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Swing your partner! Where to get your fiddle fix around Puget Sound

The Onlies, courtesy of NW Folklife

Updated by ParentMap staff, June 2012

Hailing from Appalachian hollers, the Puget Sound region’s burgeoning old-time and bluegrass scene reels in generations of new listeners. If your family seeks a new beat, you’ll find plenty of opportunities on street corners and at square dances, in cafes and community centers.

Swing your pint-size partner

At the monthly Greenwood Family Dance, it’s easy to forget you’re in too-cool-to-smile Seattle. After all, Birks-and-socks-wearing grandmas face moms in chic skirts and leather boots, toddlers hold hands with big brothers, and there’s not a scowl in the room. Dozens of heads turn as the caller explains the how-to of the do-si-do. He nods at the fiddler and the small room springs to life, twirling, stomping and swaying.

When missteps occur — a foot to the shin, or a squashed toe — partners laugh it off. This dance scene is anything but intimidating.

Sarah Suhadolnik, the mother of 4-year-old Samuel and 7-year-old Tessa, says she loves bringing her two children to the dance, because few opportunities exist for families to dance together. “There’s ballet or tap,” Suhadolnik says, “but that’s just the child, not the community.”

“The kids are totally into it,” agrees Charmaine Slaven, clogger extraordinaire for The Tallboys Old-Time String Band, often seen busking at Seattle-area farmers markets. After watching Slaven, children often want to learn a few steps themselves. “Quite a few kids show up for my regular workshops,” Slaven says. “They always pick it up really fast.”

Show some pluck

Kids are increasingly tuning into fiddle playing, says instructor Stuart Williams. If your children aren’t excited about classical violin lessons, they might appreciate the fiddle’s welcome attitude toward improvisation. Fiddling has become so popular in recent years that openings in the Old-Time Fiddlers’ Association’s annual workshop (held during the summer in Kittitas) sell out immediately, with families trading strategies on getting into next year’s event.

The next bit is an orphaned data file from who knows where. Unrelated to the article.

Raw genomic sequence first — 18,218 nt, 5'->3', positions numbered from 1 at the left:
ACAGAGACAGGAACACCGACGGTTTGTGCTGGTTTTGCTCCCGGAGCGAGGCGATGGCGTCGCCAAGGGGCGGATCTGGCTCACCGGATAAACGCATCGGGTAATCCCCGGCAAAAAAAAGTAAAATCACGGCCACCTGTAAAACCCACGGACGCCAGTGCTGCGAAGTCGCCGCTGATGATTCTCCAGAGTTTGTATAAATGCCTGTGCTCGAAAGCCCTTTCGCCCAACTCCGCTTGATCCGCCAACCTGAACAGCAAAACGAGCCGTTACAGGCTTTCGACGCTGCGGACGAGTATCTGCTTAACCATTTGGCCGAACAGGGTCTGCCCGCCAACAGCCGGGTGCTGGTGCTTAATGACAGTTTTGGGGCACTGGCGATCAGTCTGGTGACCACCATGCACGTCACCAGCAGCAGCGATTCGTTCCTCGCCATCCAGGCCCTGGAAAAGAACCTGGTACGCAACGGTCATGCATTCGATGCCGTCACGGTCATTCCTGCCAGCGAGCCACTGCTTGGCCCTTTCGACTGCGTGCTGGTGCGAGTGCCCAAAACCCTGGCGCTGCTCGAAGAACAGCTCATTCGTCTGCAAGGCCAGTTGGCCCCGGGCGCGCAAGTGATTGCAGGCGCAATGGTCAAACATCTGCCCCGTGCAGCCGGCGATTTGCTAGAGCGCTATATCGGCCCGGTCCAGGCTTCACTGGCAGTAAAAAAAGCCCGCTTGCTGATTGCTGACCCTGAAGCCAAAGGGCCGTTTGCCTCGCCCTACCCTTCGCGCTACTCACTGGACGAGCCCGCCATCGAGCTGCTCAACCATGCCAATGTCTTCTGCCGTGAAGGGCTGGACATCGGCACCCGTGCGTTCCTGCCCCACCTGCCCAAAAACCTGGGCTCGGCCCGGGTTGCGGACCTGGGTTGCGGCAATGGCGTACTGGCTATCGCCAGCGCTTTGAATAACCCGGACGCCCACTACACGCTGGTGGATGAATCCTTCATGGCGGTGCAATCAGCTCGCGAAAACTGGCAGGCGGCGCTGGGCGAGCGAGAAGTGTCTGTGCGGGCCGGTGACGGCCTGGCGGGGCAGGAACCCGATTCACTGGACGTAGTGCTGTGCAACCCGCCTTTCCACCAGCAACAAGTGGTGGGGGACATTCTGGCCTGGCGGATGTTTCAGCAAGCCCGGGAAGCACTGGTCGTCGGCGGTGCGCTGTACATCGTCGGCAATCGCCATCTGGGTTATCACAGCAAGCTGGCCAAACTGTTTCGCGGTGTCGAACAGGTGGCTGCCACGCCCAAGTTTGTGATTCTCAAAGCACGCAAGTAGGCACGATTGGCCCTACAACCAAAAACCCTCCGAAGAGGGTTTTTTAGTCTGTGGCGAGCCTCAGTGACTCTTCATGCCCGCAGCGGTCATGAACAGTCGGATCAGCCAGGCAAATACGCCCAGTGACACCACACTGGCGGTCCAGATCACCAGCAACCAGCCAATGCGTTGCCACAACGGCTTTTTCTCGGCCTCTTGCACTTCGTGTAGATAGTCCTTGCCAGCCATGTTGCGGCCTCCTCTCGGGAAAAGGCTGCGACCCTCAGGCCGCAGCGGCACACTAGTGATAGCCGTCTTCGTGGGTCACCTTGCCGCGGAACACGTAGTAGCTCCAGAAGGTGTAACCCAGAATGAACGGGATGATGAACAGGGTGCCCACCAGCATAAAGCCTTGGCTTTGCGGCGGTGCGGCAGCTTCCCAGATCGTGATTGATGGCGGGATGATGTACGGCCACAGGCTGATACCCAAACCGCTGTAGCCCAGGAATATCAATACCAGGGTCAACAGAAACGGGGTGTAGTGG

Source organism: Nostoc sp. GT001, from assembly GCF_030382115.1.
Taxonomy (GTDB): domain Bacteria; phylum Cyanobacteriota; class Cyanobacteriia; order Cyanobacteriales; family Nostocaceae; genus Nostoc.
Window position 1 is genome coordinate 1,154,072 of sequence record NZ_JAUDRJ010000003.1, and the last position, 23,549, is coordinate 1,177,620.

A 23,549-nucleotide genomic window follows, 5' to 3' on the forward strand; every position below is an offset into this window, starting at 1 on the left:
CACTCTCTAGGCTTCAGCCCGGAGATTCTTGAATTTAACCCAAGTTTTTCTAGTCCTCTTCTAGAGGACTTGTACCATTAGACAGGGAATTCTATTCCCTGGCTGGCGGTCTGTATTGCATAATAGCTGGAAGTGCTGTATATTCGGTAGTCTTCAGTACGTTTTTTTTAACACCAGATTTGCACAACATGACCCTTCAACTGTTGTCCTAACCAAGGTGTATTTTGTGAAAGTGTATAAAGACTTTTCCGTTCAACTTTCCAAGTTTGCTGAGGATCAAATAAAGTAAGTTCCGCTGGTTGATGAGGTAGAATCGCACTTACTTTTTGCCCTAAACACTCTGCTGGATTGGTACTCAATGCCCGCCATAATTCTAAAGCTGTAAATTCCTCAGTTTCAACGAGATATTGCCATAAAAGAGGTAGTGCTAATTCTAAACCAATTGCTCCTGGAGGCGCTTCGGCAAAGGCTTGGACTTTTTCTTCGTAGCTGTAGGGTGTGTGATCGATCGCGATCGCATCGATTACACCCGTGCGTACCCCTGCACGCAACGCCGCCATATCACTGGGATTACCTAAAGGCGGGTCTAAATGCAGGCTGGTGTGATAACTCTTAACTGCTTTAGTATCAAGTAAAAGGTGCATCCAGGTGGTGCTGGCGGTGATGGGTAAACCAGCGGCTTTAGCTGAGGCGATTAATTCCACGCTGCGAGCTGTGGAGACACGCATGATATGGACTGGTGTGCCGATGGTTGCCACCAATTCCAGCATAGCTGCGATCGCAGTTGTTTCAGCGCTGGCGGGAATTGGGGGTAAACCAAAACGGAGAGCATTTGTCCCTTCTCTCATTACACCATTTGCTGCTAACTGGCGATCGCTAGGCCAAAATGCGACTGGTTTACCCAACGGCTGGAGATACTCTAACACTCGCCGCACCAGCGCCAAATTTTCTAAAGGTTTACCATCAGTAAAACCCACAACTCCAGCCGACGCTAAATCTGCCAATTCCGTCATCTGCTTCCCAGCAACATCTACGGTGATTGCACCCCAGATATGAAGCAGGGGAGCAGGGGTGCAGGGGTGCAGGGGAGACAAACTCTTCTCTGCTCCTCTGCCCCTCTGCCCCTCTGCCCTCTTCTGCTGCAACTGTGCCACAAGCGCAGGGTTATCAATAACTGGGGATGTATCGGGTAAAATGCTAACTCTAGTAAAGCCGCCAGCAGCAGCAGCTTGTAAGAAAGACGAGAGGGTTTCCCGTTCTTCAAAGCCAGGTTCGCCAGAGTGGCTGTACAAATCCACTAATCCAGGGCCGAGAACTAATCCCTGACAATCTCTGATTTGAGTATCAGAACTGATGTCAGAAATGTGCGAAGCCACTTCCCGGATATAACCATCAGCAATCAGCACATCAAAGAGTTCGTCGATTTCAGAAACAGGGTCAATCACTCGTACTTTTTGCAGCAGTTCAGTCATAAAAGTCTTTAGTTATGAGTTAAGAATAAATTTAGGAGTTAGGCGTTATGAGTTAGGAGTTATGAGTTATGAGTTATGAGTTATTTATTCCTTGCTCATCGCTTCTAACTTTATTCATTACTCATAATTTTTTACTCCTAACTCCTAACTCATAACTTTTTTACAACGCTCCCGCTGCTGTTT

“It’s a different approach of playing by ear and personalizing your music,” Williams says. But it’s not necessarily easier, he adds. “Through the process of learning from old-timers, the rigor is passed on from person to person.”

Jamming alongside other children and adults, kids discover the magic in music. “It’s fun to play by yourself or with other people,” Williams says, “not drudgery.”

“Old-timers fear that young people will not discover their type of music and it will be lost,” says Tom Massey. Massey runs the monthly Kent Bluegrass Jam, which welcomes young fiddle aficionados (one of many bluegrass jams in the area). “I especially try to encourage youth to come out and perform from 3 to 4 p.m.,” says Massey. And to sweeten the deal, dessert and other treats are offered.

Olalla bluegrass Stay for a spell

Seeking more venues that welcome little listeners? Several summer bluegrass events put on a great show. The Ollala Bluegrass Festival offers camping, on-site food, live entertainment and opportunities to learn a tune or two. Another hot ticket: the Fiddle Tunes festival in Port Townsend, where kids can learn from pros, and all ages can attend nightly shows. “There’s always a whole slew of little kids at Port Townsend,” says Slaven.

Low-key cafes also host musical acts for whiling away the time. Stop in at Ballard’s kid-friendly Smokin’ Pete’s for a piece of pecan pie and live bluegrass on select Thursday nights. And up in Lake Forest Park, Third Place Books frequently hosts a variety of live music (including the Milner Family Fiddlers) while eavesdroppers of all ages sit in and sip hot chocolate.

But really, why do kids love old-time twang so much? Fiddler Oliver Abrahamson, age 9, offers a simple explanation: “‘Cause you know, I just like it.” He pauses, and then adds: “It makes me want to laugh and dance.”

Lora Shinn is a Seattle-based writer and mother.




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